Oncologists Los Lunas NM

This page provides relevant content and local businesses that can help with your search for information on Oncologists. You will find informative articles about Oncologists, including "What To Do About Benign Tumors of the Hand". Below you will also find local businesses that may provide the products or services you are looking for. Please scroll down to find the local resources in Los Lunas, NM that can help answer your questions about Oncologists.

Dennie Jones
(713) 669-8008
900 Camino de Salud
Albuquerque, NM
Specialty
Medical Oncology
Associated Hospitals
Lovelace Medical Group

Max Rabinowitz
2841 DeBarr Rd
Albuquerque, NM
Specialty
Hematology-Oncology
Associated Hospitals
Alaska Onc and Hem

Patricia Sanchez
(505) 727-2990
715 Martin Lthr Kng Ave Ne
Albuquerque, NM
Specialty
Hematology-Oncology
Associated Hospitals
Hematology & Oncology Assoc

Robert Weiler
(505) 262-7734
3101 Don Quixote Ct Nw
Albuquerque, NM
Specialty
Medical Oncology
Associated Hospitals
Lovelace Health Systems

James Liebmann
(505) 538-4125
1313 E 32nd St
Albuquerque, NM
Specialty
Oncologist
Associated Hospitals
New Mexico Oncology/Hematlgy

Victor Vigil
(410) 328-2808
715 Dr M L King Jr Ave NE
Albuquerque, NM
Specialty
Medical Oncology
Associated Hospitals
Hematology Oncology Assoc

Hamid Sayar
(505) 272-4946
1044 W Walnut St
Albuquerque, NM
Specialty
Oncologist
Associated Hospitals
Cancer Research/Treatment Ctr

Barbara Wai
(505) 256-6425
1501 San Pedro Dr Se
Albuquerque, NM
Specialty
Medical Oncology

Eric Mayer
73 7 374500
2333 McCallie Ave
Albuquerque, NM
Specialty
Radiation Oncology
Associated Hospitals
Radiation Oncology Assoc P

Benny Liem
4650 Jefferson Ln Ne
Albuquerque, NM
Specialty
Radiation Oncology
Associated Hospitals
Rad Onc Assoc

What To Do About Benign Tumors of the Hand

Benign tumors may not spread and cause death but they can create significant problems just the same. Tumors of the hand (the focus of this article) can wrap themselves around nerves, cut off blood supply, and cause fractures. Undiagnosed and untreated, they can invade surrounding soft tissues and eat away at the bone causing significant loss of motion, deformity, and disability.

Although benign tumors of the hand are fairly common, there are no large studies comparing one treatment to another. Therefore, today's modern treatment is largely based on the hand surgeon's experience and what little information can be gleaned from case studies published in medical journals.

That's why these two hand surgeons combined their knowledge and expertise in presenting an up-to-date review on benign tumors of the bone and soft tissues of the hand. They base their recommendations on studies that are available and on their own experiences. The authors point out the fact that many tumors in the hand are treated based on similar tumors in other parts of the body, not necessarily from experience or evidence with hand tumors.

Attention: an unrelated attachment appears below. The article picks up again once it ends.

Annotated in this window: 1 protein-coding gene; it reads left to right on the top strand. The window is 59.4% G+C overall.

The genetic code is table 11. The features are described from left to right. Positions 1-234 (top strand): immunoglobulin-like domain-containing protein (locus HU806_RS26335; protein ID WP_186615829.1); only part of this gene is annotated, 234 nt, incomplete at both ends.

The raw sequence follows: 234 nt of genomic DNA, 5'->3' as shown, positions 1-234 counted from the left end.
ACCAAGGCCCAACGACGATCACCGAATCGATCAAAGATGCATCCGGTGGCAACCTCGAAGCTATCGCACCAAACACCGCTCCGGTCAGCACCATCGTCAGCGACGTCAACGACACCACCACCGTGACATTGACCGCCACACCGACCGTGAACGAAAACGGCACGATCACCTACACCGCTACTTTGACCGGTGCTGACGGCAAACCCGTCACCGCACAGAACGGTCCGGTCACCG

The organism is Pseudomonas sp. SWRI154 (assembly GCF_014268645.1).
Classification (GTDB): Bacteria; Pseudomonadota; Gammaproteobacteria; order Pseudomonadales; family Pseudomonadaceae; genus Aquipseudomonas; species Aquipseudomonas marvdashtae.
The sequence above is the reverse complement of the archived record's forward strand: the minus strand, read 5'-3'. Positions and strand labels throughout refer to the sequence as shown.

Benign tumors under consideration can affect the bone (e.g., osteoid osteoma, cysts, giant cell tumors), cartilage (e.g., osteochondroma, enchondroma, periosteal chondroma, fibromas), fat/connective tissue (e.g., lipomas, giant cell tumor of tendon sheath), nerves (e.g., Schwannoma, neurofibroma), and blood vessels (e.g., glomus tumor).

The authors discuss each one of these benign tumors, their clinical presentation, diagnosis, and treatment. The diagnosis is made when patients observe an odd lump under the skin or hard bump on the bone. Concern about what this might be brings them into see the doctor. Pain, swelling, and local tenderness are the most common symptoms (when symptoms are present).

X-rays or other diagnostic imaging tests (CT scan, MRI) and biopsy help make the diagnosis. Many times, it's quite obvious that the problem is a benign tumor of the hand so biopsy isn't necessary.

Conservative (nonoperative) care may be possible for some tumors. Aspirin for pain management seems to work well for osteoid osteomas (benign bone tumors). Radiofrequency ablation (a heat treatment) has been tried for other tumors of this type elsewhere in the body.

A few studies have been published with mixed results of radiofrequency ablation with hand tumors. The structures of the hand are so small, it's easy to damage the small bones of the hand, as well as the tiny nerves, and blood vessels.

But many tumors must be carefully removed, a procedure called surgical excision. If a large amount of bone is removed, bone replacement called grafting may be needed to fill in the hole. When the cartilage is involved, the surgeon does everything possible to preserve the joint surface.

If bone fracture has already occurred (and that's why the patient was diagnosed), treatment involves removing the tumor as well as healing t...

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